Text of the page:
Some medical plans require you to pay a fixed amount when you receive care, called a copay. Other medical plans require you to pay a percentage of an allowed fee, called coinsurance.
The annual out-of-pocket limit is the most you pay in a calendar year for covered benefits. Some plans have a separate out-of-pocket limit for prescription drugs. Once you have paid this amount, the plans pay 100 percent of allowed charges for most covered benefits for the rest of the calendar year. Certain charges incurred during the year (such as your annual deductible, copays, and coinsurance) count toward your out-of-pocket limit. There are a few costs that do not apply toward your out-of-pocket limit. See the plans’ certificates of coverage for specifics.
Some medical plans allow you to self-refer to any network provider; others require you to have a referral from your primary care provider. All plans allow self-referral to a participating provider for women’s health-care services.
In general, the medical plans don’t require you to file claims. However, Uniform Medical Plan (UMP) members may need to file a claim if they receive services from an out-of-network provider. HDHP members also should keep paperwork received from their provider or for qualified health care expenses to verify eligible payments or reimbursements from their health savings account.
There are three types of medical plans: high-deductible health plans (HDHP), managed care plans (also known as a health maintenance organization or HMO), and preferred provider organization (PPO) plans. In addition, some plans are also value-based.
Value-based plans aim to provide high-quality care at a lower cost. Providers have committed to follow evidence-based treatment practices, coordinate care with other providers in your network, and meet specific criteria about the quality of care they provide. This means your providers are dedicated to ensuring you get the right care at the right time, which usually results in lower out-of-pocket costs for you. Value-based plans are noted below by an asterisk (*).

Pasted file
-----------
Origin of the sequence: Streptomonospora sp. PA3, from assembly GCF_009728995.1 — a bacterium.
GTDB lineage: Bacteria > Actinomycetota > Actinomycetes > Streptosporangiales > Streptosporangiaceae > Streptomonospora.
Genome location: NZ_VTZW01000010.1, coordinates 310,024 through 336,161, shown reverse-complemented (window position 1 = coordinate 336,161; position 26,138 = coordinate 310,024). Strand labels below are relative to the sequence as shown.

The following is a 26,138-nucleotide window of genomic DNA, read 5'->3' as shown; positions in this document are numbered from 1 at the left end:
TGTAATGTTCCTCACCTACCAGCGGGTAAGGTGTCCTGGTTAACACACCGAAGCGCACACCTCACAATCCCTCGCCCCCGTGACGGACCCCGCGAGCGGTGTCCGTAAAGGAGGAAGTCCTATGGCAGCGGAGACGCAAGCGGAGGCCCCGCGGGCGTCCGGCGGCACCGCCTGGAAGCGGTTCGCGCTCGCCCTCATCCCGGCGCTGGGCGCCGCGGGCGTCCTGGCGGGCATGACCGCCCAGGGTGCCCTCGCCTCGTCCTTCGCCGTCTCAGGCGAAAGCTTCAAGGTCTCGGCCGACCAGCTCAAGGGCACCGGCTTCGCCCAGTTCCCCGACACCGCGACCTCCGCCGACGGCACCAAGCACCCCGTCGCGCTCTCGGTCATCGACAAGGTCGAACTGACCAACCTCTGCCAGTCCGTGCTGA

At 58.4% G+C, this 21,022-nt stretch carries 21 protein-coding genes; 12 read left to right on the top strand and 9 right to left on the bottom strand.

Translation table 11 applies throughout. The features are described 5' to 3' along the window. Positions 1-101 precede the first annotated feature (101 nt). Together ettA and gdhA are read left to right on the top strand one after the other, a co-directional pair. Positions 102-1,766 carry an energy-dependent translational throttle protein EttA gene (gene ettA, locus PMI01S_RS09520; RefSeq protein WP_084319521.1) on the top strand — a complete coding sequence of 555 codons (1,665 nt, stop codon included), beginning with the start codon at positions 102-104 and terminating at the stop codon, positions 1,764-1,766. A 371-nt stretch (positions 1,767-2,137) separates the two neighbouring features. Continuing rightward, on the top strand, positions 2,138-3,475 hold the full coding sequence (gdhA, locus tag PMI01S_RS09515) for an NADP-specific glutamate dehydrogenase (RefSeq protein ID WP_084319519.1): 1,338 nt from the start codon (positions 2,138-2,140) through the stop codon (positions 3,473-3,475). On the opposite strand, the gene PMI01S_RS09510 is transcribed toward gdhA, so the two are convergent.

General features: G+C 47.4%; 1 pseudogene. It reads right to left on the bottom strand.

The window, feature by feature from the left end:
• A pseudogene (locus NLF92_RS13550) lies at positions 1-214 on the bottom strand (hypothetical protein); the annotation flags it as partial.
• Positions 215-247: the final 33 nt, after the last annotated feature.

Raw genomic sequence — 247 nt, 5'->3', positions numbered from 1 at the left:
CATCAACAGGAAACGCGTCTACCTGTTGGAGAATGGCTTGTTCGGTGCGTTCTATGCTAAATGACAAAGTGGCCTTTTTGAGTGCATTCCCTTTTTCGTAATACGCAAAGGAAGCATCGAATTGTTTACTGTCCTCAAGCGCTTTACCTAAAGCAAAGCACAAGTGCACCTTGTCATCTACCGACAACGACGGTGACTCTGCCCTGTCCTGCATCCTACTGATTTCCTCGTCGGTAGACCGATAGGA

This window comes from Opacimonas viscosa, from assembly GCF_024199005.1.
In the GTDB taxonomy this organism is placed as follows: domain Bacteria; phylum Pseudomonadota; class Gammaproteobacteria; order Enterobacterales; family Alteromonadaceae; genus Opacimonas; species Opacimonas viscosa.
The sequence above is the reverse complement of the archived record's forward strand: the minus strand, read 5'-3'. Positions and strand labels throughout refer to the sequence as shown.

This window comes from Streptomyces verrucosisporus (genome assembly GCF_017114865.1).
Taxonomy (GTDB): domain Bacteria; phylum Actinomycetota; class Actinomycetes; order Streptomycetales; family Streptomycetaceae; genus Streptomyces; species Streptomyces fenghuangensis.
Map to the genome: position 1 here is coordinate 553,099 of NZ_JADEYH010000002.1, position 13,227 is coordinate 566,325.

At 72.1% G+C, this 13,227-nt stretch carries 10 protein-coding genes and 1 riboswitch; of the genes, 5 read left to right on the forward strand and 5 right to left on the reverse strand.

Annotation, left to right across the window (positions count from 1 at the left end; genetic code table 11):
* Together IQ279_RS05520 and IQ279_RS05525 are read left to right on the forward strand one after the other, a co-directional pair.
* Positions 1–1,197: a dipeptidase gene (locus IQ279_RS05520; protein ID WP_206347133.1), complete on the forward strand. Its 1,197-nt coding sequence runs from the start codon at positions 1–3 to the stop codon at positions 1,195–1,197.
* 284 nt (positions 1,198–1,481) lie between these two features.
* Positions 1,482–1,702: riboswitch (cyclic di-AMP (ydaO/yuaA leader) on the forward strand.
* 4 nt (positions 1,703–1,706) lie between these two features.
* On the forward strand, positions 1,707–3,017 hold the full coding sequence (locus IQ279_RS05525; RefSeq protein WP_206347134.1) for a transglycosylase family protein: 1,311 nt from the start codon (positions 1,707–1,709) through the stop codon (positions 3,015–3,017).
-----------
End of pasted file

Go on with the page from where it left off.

High-deductible health plans (HDHPs)
HDHPs let you use a health savings account (HSA) to help pay for out-of-pocket qualified medical expenses tax-free, have a lower monthly premium than most other medical plans, a higher deductible, and a higher out-of-pocket limit.
- UMP High Deductible (administered by Regence BlueShield)
Managed-care plans may require you to select a primary care provider within the medical plan’s network to fulfill or coordinate all of your health needs. Some outpatient specialty services are available in network participating medical offices without a referral. This type of plan may not pay benefits if you see a non-contracted provider for non-emergency services. Value-based plans are noted below by an asterisk (*).
- Kaiser Permanente NW 1*
- Kaiser Permanente NW 2*
- Kaiser Permanente NW 3*
- Kaiser Permanente WA Core 1*
- Kaiser Permanente WA Core 2*
- Kaiser Permanente WA Core 3*
- Kaiser Permanente WA SoundChoice*
Preferred provider organization (PPO) plans
PPOs allow you to self-refer to any approved provider in most cases, but usually provide a higher level of coverage if the provider contracts with the plan. Value-based plans are noted below by an asterisk (*).
- Kaiser Permanente WA Options Access PPO 1
- Kaiser Permanente WA Options Access PPO 2
- Kaiser Permanente WA Options Access PPO 3
- Premera High PPO
- Premera Peak Care EPO*
- Premera Standard PPO
- UMP Achieve 1 (administered by Regence BlueShield)
- UMP Achieve 2 (administered by Regence BlueShield)
- UMP Plus–Puget Sound High Value Network (administered by Regence BlueShield) *
- UMP Plus–UW Medicine Accountable Care Network (administered by Regence BlueShield)*